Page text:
Dozens of Air Canada pilots stood on an information picket line outside Calgary International Airport on Saturday to protest the blockade of routes into and out of the city.
Air Canada announced in August that it would cut six routes out of Calgary this winter, citing a continuing pilot shortage and threatening “overall operational stability.”
Air Canada announced that non-stop flights from Calgary to Ottawa, Halifax, Los Angeles, Honolulu, Cancun and Frankfurt will cease at the end of October due to continued aircraft and crew constraints.
“Due to the industry-wide shortage of regional pilots, we expect there will be a long-term impact on Air Canada’s regional network,” Air Canada spokesperson Peter Fitzpatrick said in an August email. ” he said.
“This puts pressure on Air Canada’s resources as it has to fly certain routes with mainline aircraft, typically operated by major regional partners.”
Charlene Hudy of the Airline Pilots Association said the route cuts are deeply concerning because they call into question the reliability of Canada’s aviation industry and aviation network.
Hudy said Air Canada pilots have been fighting for job security, higher wages and improved aviation safety as part of the negotiation process in recent weeks. The association’s collective bargaining agreement with the airline expires in December.
“We really want a reliable, sustainable and competitive airline network. … When Air Canada announced route cuts, part of the problem was a pilot shortage,” she said. he told Global News on Saturday.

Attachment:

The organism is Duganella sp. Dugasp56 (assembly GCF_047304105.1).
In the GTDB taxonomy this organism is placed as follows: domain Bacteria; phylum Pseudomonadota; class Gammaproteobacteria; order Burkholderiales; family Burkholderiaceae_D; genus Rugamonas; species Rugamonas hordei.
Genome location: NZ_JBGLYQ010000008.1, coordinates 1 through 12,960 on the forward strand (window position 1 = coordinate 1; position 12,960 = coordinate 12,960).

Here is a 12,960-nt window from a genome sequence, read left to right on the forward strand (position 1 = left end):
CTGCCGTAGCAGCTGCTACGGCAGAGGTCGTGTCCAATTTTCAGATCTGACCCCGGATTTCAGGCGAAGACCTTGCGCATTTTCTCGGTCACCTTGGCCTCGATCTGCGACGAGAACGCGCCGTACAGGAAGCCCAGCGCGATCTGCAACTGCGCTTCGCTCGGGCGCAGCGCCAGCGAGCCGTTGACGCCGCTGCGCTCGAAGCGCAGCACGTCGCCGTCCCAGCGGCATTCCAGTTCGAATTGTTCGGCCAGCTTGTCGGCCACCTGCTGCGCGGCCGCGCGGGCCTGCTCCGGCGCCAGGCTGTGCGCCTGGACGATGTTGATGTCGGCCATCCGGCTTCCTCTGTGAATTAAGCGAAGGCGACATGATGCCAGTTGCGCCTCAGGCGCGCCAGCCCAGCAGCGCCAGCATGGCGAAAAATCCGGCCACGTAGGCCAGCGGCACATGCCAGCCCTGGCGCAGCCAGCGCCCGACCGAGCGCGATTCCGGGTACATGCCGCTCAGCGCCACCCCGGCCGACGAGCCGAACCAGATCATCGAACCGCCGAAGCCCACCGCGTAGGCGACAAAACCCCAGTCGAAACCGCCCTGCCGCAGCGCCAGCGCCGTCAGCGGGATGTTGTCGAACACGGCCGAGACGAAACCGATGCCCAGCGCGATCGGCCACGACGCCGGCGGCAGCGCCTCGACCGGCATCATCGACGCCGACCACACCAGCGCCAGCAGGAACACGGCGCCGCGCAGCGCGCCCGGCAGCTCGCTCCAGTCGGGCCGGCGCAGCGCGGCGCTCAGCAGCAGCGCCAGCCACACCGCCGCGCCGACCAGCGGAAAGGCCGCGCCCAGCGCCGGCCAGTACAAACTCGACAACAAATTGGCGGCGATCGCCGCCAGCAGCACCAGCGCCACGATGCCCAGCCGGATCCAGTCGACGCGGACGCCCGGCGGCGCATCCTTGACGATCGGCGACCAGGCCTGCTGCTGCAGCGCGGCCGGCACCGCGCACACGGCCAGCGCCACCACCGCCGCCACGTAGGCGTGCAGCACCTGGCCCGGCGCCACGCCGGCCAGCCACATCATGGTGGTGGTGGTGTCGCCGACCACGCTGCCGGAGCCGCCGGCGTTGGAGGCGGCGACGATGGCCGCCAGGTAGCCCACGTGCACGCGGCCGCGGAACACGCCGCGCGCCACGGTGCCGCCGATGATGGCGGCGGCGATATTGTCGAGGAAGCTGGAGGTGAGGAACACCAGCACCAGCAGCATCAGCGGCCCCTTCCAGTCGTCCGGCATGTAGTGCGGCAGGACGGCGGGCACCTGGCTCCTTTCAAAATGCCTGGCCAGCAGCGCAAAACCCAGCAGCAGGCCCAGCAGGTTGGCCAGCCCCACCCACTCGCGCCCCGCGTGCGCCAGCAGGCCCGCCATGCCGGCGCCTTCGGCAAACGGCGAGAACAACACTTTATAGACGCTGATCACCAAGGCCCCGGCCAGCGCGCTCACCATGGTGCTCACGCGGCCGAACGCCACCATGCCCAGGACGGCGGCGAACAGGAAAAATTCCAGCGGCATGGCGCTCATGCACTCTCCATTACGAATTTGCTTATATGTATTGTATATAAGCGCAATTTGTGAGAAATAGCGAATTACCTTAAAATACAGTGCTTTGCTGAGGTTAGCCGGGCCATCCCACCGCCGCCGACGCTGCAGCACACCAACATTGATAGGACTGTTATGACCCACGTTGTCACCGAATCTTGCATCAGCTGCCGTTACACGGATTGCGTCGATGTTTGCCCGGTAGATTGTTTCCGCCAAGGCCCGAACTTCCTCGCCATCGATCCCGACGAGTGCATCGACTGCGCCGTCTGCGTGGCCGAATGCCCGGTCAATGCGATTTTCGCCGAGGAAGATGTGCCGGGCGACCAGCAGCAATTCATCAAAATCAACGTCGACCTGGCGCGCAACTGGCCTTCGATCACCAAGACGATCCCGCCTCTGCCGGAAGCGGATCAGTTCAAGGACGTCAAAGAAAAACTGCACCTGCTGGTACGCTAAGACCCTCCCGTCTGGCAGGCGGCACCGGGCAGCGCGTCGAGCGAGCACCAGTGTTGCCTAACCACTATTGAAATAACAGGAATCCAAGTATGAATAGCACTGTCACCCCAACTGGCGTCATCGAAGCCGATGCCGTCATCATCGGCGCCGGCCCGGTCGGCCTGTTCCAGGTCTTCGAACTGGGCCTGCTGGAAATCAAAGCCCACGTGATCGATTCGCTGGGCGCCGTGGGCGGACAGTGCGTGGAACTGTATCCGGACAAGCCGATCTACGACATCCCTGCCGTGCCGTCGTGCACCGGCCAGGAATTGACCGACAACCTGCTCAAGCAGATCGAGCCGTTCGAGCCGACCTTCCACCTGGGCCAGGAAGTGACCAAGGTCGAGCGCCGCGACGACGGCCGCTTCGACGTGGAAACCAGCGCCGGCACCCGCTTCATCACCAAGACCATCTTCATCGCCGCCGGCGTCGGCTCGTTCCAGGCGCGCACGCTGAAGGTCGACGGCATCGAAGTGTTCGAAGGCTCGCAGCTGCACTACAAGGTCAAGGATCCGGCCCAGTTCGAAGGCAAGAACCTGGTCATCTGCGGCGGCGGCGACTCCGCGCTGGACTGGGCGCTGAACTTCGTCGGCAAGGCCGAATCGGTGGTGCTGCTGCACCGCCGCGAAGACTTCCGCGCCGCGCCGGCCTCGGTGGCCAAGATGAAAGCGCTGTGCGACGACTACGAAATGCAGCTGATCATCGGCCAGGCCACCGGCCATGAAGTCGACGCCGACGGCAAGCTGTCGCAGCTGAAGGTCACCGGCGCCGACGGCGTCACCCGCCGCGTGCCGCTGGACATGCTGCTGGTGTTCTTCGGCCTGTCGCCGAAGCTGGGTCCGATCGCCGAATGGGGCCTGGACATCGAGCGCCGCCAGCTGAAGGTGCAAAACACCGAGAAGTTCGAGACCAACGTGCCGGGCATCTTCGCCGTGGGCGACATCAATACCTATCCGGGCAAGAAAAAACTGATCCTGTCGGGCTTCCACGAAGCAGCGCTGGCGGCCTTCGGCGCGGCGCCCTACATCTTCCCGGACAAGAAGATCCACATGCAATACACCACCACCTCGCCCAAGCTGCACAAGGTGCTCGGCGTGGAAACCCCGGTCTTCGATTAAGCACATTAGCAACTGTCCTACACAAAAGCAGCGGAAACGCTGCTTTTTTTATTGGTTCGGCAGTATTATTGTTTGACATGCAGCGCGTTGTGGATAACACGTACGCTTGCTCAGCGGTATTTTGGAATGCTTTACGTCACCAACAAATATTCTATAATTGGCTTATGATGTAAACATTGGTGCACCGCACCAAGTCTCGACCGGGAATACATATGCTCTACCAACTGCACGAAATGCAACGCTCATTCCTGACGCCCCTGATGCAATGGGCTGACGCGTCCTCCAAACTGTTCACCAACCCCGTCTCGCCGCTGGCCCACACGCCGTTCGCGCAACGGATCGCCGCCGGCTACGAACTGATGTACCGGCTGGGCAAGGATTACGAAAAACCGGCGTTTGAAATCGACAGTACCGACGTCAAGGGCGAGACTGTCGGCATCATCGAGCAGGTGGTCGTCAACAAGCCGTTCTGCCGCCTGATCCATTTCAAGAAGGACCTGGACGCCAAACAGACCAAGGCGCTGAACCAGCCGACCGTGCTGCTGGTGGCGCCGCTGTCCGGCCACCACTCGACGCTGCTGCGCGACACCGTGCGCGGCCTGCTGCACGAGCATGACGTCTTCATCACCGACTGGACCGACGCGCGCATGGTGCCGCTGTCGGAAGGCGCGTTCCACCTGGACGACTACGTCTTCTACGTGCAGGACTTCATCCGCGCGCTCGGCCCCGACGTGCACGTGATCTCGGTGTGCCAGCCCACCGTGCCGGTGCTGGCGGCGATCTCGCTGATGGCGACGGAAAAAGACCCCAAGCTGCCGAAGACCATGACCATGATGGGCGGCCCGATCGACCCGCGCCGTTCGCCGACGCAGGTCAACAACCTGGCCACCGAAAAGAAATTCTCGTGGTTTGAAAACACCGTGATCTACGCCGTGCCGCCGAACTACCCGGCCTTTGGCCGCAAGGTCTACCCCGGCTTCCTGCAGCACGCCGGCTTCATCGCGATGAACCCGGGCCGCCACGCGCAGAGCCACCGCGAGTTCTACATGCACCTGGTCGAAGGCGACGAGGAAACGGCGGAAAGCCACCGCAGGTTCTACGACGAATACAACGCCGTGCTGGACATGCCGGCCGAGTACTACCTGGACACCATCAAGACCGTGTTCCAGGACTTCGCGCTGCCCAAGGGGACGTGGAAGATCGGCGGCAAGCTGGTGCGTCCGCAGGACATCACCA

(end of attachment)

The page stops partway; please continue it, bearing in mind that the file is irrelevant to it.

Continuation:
“Part of that issue can be resolved through contract negotiations. … We really want to reach an agreement at the table (with Air Canada).
“We must address concerns for career advancement, job security, aviation safety, and close this growing wage gap with the United States.”
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Hudy added that Saturday’s picket line was to educate Calgarians and Canadians about these concerns and update them on the contract negotiation process.
“One of our intentions is to keep Canadians fully informed of the status of contract negotiations with Air Canada,” she said.
“We don’t want to go on strike. We want to fly passengers and get them to their destinations. That’s how we take our jobs seriously.
“We are fully committed to having a table with Air Canada.”
Air Canada said in a statement that the changes announced in August are aimed at improving overall operations.
The airline added that it is also facing supply chain issues that are impacting the availability of maintenance parts, which has prevented some aircraft from flying.
The route reductions will reduce the number of flights by 4.6 per cent, but Air Canada says it will only reduce the number of passengers by 2 per cent as it flies less frequently and uses larger aircraft.
— With files from Amanda Stevenson, The Canadian Press.
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